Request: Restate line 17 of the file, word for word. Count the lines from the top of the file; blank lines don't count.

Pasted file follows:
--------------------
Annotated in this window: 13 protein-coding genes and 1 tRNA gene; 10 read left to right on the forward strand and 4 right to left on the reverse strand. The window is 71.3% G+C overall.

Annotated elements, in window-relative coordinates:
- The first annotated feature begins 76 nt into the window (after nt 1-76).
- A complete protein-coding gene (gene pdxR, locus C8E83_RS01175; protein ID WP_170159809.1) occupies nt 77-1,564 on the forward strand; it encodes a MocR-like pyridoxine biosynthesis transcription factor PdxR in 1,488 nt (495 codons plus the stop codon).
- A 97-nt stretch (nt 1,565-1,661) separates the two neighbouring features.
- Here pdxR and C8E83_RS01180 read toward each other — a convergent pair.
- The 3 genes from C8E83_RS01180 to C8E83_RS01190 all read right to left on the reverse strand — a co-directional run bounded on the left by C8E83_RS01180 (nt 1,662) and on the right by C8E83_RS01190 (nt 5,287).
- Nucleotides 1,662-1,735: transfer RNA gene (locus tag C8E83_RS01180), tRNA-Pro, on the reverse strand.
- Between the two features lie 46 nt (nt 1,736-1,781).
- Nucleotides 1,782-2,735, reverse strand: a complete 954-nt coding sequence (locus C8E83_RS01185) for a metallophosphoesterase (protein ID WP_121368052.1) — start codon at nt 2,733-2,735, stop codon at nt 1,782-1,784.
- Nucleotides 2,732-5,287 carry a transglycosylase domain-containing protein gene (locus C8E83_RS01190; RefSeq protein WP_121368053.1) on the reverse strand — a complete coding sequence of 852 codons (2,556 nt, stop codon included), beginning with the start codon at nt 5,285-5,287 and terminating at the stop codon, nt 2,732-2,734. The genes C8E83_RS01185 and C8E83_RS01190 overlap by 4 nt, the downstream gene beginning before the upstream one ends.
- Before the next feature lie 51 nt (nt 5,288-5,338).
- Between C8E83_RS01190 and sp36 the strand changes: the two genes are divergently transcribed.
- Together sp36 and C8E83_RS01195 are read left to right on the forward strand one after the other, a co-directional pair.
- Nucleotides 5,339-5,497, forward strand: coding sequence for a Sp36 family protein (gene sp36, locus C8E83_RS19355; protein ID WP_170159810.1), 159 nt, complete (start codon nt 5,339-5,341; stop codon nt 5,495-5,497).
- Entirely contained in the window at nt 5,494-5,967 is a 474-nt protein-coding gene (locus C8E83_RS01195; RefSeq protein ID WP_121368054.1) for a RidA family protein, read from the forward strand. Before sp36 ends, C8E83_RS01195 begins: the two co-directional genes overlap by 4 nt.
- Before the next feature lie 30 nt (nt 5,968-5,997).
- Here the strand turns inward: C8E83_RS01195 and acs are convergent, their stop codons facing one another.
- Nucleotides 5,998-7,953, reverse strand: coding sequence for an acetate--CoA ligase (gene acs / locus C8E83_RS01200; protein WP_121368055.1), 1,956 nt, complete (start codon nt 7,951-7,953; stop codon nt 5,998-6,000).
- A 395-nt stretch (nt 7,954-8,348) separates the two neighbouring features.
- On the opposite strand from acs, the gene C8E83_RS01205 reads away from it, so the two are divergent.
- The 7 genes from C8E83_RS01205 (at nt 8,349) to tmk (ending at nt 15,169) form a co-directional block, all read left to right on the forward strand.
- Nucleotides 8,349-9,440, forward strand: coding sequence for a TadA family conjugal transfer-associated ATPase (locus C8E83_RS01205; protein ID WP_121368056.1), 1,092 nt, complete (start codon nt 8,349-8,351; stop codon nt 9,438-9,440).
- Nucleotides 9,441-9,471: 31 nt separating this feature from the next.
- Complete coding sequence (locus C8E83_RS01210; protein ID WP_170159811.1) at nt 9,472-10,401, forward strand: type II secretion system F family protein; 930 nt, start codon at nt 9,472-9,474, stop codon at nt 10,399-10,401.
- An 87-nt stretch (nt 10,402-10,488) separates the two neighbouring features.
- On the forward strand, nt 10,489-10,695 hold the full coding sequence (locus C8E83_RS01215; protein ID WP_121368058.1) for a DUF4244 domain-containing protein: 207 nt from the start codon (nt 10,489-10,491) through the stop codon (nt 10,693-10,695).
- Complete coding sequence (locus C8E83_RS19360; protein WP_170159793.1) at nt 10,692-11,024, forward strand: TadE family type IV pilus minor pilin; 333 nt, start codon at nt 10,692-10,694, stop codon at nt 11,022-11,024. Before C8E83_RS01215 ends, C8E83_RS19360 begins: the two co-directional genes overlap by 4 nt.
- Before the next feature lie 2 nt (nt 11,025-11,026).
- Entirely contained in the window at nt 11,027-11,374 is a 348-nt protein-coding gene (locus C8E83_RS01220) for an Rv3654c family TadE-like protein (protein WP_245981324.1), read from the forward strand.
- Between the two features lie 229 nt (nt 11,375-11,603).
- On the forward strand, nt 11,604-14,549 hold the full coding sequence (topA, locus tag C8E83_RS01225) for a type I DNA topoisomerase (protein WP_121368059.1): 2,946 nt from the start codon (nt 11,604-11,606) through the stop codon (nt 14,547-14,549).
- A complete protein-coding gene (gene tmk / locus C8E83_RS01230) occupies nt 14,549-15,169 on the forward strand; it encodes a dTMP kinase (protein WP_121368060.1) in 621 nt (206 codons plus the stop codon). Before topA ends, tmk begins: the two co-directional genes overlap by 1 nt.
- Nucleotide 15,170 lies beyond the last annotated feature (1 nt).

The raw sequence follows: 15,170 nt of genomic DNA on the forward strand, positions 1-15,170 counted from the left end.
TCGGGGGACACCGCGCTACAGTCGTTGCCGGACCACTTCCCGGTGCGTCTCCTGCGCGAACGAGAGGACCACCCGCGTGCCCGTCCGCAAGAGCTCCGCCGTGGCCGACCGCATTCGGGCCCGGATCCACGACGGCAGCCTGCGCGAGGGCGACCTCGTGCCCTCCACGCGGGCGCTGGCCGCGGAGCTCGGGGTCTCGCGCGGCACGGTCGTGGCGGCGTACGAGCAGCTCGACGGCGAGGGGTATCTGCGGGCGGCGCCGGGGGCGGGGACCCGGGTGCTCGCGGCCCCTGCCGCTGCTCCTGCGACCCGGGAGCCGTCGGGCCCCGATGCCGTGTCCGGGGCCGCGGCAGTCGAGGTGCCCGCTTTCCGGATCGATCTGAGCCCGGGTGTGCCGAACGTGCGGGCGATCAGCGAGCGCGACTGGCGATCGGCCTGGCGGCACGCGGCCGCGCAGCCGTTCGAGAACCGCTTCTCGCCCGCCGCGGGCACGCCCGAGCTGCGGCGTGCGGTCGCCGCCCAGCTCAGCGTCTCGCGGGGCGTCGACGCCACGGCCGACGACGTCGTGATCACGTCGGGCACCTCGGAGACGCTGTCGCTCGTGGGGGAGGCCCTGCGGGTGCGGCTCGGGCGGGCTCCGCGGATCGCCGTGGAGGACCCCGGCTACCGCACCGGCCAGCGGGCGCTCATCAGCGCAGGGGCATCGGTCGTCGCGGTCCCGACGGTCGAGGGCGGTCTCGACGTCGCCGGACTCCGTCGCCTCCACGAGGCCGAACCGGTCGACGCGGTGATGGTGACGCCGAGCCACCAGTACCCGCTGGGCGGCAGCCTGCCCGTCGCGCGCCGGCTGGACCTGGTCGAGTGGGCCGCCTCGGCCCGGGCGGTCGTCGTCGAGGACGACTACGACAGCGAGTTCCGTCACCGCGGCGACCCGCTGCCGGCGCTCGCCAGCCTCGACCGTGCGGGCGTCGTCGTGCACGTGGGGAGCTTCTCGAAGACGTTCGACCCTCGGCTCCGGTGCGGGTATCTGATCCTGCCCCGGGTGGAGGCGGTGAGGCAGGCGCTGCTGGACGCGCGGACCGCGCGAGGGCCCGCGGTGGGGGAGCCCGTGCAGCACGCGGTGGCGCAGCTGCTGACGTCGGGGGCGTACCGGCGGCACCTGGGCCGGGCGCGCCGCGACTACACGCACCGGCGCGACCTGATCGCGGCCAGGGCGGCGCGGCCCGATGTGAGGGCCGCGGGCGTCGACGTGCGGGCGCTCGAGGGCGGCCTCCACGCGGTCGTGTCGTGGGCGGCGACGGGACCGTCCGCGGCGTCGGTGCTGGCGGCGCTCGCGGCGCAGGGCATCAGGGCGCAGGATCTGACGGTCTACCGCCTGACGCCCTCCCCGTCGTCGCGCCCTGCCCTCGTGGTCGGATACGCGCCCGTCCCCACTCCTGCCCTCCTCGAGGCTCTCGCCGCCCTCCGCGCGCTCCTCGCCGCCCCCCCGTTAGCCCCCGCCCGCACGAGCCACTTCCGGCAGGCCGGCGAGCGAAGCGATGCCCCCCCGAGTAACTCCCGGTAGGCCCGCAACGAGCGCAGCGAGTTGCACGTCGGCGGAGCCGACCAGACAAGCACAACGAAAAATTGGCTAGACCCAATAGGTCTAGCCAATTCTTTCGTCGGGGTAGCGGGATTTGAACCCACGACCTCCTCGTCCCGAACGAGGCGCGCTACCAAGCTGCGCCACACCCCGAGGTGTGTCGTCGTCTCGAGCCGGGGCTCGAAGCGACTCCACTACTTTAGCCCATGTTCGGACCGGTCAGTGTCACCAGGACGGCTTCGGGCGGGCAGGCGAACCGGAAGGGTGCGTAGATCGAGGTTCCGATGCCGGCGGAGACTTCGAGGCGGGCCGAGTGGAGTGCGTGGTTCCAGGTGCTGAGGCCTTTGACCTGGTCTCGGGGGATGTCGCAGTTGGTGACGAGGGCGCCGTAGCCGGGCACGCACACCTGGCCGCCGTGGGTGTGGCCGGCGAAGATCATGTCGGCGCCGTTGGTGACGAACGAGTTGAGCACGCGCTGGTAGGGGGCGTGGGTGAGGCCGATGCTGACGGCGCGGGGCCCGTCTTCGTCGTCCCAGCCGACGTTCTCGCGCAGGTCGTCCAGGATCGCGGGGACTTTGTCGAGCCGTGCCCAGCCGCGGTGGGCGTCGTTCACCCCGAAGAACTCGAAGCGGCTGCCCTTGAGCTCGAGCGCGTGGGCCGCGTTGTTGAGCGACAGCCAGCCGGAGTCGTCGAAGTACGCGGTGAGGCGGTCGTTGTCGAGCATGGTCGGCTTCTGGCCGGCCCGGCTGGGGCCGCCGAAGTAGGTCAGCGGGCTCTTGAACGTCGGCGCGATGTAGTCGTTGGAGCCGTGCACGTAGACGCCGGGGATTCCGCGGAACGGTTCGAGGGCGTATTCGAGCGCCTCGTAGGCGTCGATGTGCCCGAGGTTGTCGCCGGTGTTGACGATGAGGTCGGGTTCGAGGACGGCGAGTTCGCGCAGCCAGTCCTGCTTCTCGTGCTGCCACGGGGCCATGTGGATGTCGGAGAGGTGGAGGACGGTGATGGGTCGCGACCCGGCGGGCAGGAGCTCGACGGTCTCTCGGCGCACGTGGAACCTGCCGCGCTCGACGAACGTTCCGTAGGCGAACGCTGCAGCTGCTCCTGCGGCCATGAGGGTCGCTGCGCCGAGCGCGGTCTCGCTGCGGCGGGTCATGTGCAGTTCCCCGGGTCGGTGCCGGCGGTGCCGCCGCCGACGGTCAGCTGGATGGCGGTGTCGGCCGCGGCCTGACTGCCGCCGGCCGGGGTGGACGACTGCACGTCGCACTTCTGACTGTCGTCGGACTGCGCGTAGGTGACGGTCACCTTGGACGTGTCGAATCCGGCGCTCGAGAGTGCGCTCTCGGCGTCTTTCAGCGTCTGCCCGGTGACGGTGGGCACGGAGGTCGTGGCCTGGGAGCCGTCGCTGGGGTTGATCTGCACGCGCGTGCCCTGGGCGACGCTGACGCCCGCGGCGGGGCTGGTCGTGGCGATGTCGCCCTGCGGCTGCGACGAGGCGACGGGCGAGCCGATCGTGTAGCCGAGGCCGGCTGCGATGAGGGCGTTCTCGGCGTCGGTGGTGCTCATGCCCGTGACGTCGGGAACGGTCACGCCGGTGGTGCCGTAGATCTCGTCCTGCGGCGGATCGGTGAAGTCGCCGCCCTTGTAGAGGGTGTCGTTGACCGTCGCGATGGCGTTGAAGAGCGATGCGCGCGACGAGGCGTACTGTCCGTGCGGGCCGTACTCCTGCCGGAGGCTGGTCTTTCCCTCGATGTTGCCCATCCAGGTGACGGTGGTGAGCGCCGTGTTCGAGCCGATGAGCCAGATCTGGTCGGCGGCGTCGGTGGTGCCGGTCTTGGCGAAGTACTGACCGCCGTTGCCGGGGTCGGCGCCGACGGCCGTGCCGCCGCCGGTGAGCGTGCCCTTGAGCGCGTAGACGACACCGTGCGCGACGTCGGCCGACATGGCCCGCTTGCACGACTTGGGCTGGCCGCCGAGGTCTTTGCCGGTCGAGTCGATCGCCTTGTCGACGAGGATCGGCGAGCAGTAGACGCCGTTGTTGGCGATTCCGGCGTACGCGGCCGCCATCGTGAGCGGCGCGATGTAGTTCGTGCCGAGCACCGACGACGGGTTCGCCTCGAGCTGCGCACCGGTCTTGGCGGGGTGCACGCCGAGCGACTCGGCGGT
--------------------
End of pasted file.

- Before the next feature lie 30 nt (nt 5,968-5,997).